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AI incident reporting: Addressing a gap in the UK’s regulation of AI

by Tommy Shaffer Shane


Read the full policy paper here:


AI incident reporting_ Addressing a gap in the UK’s regulation of AI
.pdf
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Executive summary


AI has a history of failing in unanticipated ways, with over 10,000 safety incidents recorded by news outlets in deployed AI systems since 2014. With greater integration of AI into society, incidents are likely to increase in number and scale of impact.


In other safety-critical industries, such as aviation and medicine, incidents like these are collected and investigated by authorities in a process known as ‘incident reporting’.


We – along with a broad consensus of experts, U.S. and Chinese governments, and the EU – believe that a well-functioning incident reporting regime is critical for the regulation of AI, as it provides fast insights about how AI is going wrong.


However, it is a concerning gap in the UK’s regulatory plans.


This report sets out our case, and provides practical steps that the Department for Science, Innovation & Technology (DSIT) can take to address it.


The need for incident reporting


Incident reporting is a proven safety mechanism, and will support the UK Government’s ‘context-based approach’ to AI regulation by enabling it to:


1. Monitor how AI is causing safety risks in real-world contexts, providing a feedback loop that can allow course correction in how AI is regulated and deployed;


2. Coordinate responses to major incidents where speed is critical, followed by investigations into root causes to generate cross-sectoral learnings;


3. Identify early warnings of larger-scale harms that could arise in future, for use by the AI Safety Institute and Central AI Risk Function in risk assessments.


A critical gap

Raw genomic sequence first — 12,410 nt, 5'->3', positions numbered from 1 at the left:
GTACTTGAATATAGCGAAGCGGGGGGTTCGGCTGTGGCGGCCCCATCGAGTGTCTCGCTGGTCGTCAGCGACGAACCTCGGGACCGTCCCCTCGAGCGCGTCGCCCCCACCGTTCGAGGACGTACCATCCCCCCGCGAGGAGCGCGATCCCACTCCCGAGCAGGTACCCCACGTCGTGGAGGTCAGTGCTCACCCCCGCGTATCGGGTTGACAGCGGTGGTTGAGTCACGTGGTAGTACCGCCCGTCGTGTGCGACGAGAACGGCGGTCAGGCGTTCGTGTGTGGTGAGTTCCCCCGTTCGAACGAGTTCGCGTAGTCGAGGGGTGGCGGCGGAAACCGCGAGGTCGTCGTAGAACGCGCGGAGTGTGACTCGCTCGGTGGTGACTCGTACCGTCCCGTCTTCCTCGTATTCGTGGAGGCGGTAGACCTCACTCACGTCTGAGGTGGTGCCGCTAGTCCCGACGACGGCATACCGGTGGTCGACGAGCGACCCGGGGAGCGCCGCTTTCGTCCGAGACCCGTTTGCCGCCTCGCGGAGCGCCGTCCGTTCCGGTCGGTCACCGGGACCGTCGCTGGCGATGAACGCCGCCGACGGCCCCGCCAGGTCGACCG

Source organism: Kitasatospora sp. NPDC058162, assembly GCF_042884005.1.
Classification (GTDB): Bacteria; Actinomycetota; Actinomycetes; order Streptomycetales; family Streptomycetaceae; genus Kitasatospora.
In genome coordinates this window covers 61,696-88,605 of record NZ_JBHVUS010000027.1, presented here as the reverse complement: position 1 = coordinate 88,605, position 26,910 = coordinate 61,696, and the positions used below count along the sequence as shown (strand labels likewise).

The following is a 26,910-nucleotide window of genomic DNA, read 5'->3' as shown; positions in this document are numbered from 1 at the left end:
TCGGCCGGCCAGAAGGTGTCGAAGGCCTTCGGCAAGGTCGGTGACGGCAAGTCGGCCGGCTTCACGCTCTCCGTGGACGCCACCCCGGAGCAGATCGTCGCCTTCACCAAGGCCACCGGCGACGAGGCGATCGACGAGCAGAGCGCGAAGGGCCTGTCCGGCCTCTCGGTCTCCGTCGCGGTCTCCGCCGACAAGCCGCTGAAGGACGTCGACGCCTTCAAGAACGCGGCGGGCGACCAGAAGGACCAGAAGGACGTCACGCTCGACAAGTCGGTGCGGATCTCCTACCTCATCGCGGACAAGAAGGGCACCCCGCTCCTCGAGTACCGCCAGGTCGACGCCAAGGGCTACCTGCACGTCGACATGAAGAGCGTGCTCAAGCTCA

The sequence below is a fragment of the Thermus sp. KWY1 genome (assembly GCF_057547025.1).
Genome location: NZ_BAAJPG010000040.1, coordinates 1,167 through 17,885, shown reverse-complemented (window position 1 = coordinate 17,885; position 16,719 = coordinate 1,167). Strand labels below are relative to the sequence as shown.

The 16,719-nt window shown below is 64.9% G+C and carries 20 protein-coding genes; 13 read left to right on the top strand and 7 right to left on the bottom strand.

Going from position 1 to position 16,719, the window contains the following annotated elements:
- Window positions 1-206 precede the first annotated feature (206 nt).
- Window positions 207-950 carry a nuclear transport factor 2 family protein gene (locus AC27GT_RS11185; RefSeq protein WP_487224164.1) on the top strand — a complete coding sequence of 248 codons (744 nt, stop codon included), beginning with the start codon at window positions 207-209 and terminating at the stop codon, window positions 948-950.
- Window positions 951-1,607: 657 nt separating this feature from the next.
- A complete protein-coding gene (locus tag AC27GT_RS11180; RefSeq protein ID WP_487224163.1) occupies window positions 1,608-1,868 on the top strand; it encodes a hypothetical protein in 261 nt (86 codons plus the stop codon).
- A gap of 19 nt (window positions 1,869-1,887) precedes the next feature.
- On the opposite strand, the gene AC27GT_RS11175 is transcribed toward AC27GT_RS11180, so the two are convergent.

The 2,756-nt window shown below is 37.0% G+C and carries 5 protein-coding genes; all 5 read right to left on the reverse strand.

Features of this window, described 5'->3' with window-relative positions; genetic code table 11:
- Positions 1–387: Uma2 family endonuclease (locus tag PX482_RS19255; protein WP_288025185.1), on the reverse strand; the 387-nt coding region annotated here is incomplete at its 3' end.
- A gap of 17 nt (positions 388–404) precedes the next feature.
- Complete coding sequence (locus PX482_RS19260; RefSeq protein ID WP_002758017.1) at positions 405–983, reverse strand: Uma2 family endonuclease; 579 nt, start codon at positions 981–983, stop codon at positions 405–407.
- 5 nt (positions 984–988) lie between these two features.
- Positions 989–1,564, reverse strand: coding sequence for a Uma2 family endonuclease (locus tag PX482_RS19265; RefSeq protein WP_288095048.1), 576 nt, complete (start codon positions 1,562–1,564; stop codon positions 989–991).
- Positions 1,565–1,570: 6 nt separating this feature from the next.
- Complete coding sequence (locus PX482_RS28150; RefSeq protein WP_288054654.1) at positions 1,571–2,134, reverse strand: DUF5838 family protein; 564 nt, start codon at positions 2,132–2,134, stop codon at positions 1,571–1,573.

However, the UK’s regulation of AI currently lacks an effective incident reporting framework. If not addressed, DSIT will lack visibility of a range of incidents, including:


  • Incidents in highly capable foundation models, such as bias and discrimination or misaligned agents, which could cause widespread harm to individuals and societal functions;


  • Incidents from the UK Government’s own use of AI in public services, where failures in AI systems could directly harm the UK public, such as through improperly revoking access to benefits, creating miscarriages of justice, or incorrectly assessing students’ exams;


  • Incidents of misuse of AI systems, e.g. detected use in disinformation campaigns or biological weapon development, which may need urgent response to protect UK citizens;


  • Incidents of harm from AI companions, tutors and therapists, where deep levels of trust combined with extensive personal data could lead to abuse, manipulation, radicalisation, or dangerous advice, such as when an AI system encouraged a Belgian man to end his own life in 2023.


DSIT lacks a central, up-to-date picture of these types of incidents as they emerge. Though some regulators will collect some incident reports, we find that this is not likely to capture the novel harms posed by frontier AI.


DSIT should prioritise ensuring that the UK Government finds out about such novel harms not through the news, but through proven processes of incident reporting.


Recommended next steps for UK Government


This is a gap that DSIT should urgently address. We recommend three immediate next steps:


1. Create a system for the UK Government to report incidents in its own use of AI in public services. This is low-hanging fruit that can help the government responsibly improve public services, and could involve simple steps such as expanding the Algorithmic Transparency Recording Standard (ATRS) to include a framework for reporting public sector AI incidents. These incidents could be fed directly to a government body, and possibly shared with the public for transparency and accountability.


2. Commission UK regulators and consult experts to confirm where there are the most concerning gaps. This is essential to ensure effective coverage of priority incidents, and for understanding the stakeholders and incentives required to establish a functional regime.


3. Build capacity within DSIT to monitor, investigate and respond to incidents, possibly including the creation of a pilot AI incident database. This could comprise part of DSIT’s ‘central function’, and begin the development of the policy and technical infrastructure for collecting and responding to AI incident reports. This should focus initially on the most urgent gap identified by stakeholders, but could eventually collect all reports from UK regulators.


Read the full policy paper here:


ai_incident_reporting__addressing_a_gap_in_the_uk___s_regulation_of_ai
.pdf
Download PDF • 702KB

If you're interested in discussing this work further, please reach out to the author, Tommy Shaffer Shane, using tommy@longtermresilience.org

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